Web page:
Clues to why severe dengue affects some
A new study has found a specific immunologic response among people likely to get severe dengue disease. The work could help lead to a screening test for people at risk of getting a serious case of the disease and to targeted vaccines.
Researcher loafs around
Fiona Strouts began baking bread as a hobby. Now, she sells her homemade loaves at the Portola Valley Farmers Market.
Owens on new statin recommendation
The Stanford professor of medicine was a member of the U.S. Preventive Services Task Force, which has issued a new recommendation on statin use based on an extensive literature review.
Kim discusses Biohub infectious disease project
The Chan Zuckerberg Biohub will include two major research projects intended to help cure and prevent disease. One, focusing on infectious disease, will be led by biochemist Peter Kim.
Teen beliefs about marijuana
A survey of hundreds of California high-school students shows that teens don’t understand the risks of marijuana use, and are more likely to smoke it if they have seen marijuana ads.
Darnall on opioids and pain management
A Stanford Medicine psychologist is helping patients reduce pain without opioids and prescription drugs. She offers practical steps for people to harness the power of their mind-body connection to reduce symptoms of pain and increase their quality of life.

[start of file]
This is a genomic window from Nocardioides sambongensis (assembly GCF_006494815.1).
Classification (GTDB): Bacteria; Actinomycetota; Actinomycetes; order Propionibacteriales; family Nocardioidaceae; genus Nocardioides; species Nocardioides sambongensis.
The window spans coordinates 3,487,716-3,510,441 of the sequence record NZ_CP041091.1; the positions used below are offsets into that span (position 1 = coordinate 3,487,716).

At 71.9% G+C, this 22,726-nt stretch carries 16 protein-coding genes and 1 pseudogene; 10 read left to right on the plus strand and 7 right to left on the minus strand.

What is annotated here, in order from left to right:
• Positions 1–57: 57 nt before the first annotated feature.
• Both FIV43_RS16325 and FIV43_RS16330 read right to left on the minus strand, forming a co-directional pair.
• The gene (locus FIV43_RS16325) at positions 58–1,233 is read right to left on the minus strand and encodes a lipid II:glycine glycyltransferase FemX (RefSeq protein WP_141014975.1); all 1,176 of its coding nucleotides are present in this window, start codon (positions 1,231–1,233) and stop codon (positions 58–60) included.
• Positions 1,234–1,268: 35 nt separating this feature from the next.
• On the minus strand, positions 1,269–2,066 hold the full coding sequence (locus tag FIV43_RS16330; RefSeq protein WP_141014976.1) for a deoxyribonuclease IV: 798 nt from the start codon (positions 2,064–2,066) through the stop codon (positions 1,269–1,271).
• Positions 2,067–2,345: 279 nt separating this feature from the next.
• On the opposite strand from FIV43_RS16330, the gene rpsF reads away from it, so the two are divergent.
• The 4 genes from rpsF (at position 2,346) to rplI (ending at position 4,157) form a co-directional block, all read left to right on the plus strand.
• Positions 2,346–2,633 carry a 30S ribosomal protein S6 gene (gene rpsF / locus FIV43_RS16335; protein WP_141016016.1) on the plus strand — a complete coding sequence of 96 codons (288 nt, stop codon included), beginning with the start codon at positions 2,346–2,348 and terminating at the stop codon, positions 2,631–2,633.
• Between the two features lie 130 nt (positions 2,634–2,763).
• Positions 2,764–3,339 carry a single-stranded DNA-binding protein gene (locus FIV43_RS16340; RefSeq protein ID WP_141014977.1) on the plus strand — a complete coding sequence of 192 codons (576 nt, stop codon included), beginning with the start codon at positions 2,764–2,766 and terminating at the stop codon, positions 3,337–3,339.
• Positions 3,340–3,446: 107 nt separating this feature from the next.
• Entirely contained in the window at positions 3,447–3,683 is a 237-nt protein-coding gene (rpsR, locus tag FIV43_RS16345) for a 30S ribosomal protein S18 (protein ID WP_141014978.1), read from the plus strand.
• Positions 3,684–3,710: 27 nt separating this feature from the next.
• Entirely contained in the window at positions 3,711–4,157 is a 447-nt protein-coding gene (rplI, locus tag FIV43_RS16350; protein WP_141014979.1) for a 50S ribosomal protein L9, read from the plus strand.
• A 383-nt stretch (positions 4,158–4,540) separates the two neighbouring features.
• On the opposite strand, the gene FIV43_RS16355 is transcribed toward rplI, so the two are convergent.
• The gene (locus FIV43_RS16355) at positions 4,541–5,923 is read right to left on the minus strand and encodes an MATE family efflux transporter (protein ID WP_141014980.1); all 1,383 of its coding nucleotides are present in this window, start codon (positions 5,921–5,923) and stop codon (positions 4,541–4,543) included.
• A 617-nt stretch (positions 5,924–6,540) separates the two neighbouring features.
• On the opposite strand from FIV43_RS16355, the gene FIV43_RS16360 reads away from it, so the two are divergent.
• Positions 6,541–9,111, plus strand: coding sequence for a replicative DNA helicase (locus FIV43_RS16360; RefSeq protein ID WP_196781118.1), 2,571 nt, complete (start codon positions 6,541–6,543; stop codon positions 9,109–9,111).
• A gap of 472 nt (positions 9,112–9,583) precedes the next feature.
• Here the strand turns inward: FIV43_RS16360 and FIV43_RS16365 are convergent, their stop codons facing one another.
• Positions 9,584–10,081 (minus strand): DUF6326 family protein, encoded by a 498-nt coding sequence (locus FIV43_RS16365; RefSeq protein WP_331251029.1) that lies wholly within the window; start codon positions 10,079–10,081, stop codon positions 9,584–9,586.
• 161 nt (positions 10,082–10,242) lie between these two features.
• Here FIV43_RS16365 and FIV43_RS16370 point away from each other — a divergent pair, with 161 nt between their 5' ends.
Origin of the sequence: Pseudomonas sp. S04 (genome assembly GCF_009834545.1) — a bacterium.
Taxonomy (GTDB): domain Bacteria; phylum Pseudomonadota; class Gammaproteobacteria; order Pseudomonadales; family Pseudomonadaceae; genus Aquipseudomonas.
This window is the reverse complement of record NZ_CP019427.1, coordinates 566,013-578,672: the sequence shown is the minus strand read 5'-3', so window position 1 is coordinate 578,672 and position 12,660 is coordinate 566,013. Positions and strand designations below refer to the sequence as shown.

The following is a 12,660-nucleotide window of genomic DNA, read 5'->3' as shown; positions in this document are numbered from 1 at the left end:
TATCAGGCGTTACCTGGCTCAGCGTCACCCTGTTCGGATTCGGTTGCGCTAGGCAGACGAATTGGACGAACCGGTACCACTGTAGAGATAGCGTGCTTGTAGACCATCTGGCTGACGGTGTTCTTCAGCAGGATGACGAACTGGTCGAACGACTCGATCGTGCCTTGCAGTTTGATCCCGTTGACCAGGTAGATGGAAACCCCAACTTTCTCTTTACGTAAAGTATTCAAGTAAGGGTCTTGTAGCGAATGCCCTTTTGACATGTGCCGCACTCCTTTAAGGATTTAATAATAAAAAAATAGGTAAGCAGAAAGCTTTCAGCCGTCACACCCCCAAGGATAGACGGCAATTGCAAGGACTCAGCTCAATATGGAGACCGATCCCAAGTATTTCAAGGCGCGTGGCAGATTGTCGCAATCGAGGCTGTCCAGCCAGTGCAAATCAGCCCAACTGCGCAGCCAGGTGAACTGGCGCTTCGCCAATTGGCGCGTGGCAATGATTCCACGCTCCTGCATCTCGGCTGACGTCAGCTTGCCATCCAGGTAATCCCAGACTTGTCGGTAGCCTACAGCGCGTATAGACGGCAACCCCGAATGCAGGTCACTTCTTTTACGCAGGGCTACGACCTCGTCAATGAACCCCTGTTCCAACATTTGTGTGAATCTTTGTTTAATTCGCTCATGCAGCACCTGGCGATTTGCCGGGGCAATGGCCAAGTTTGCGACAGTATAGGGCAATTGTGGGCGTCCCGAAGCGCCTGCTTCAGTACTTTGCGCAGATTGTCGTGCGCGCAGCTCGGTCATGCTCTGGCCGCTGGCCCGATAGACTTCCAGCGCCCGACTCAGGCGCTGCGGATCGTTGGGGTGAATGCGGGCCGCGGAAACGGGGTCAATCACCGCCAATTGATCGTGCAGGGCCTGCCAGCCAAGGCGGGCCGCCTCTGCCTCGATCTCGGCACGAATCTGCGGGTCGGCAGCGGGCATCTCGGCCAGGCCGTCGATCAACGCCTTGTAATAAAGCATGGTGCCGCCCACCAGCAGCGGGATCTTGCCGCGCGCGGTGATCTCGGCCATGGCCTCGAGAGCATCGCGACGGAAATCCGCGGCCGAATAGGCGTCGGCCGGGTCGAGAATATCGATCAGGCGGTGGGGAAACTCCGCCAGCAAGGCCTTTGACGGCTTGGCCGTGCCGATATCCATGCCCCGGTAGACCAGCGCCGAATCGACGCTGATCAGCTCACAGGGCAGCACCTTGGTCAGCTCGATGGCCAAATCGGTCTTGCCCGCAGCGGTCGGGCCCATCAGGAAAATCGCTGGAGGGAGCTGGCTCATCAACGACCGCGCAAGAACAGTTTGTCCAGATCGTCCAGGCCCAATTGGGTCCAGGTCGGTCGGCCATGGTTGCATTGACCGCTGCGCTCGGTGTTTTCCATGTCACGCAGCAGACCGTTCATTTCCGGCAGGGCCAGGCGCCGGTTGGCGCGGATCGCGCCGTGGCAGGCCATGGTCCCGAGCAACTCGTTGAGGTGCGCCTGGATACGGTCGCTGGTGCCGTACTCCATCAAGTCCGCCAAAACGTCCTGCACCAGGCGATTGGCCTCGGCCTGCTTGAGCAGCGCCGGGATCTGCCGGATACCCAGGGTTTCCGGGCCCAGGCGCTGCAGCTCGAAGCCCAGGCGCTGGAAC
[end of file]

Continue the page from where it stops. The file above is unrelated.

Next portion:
Malenka calls for MDMA research
In a Q&A, the neuroscientist discusses the reasons for continued basic and clinical research on an illegal drug scientists call 3,4-methylenedioxymethamphetamine, or MDMA, and partiers call Ecstasy.
Entwistle on taking the helm of SHC
In a Q&A, the new president and CEO of Stanford Health Care shares his thoughts about his new job and the evolving health care landscape.
Stafford: More plants, less meat
In a letter to JAMA, the preventive-medicine expert addresses the failure of the newest USDA Dietary Guidelines to articulate the health and climate benefits of a low-meat diet.
Owens on colorectal cancer screening
The health policy expert answered questions about the guidelines he co-authored that strongly recommend adults ages 50 to 75 be screened for colon cancer.
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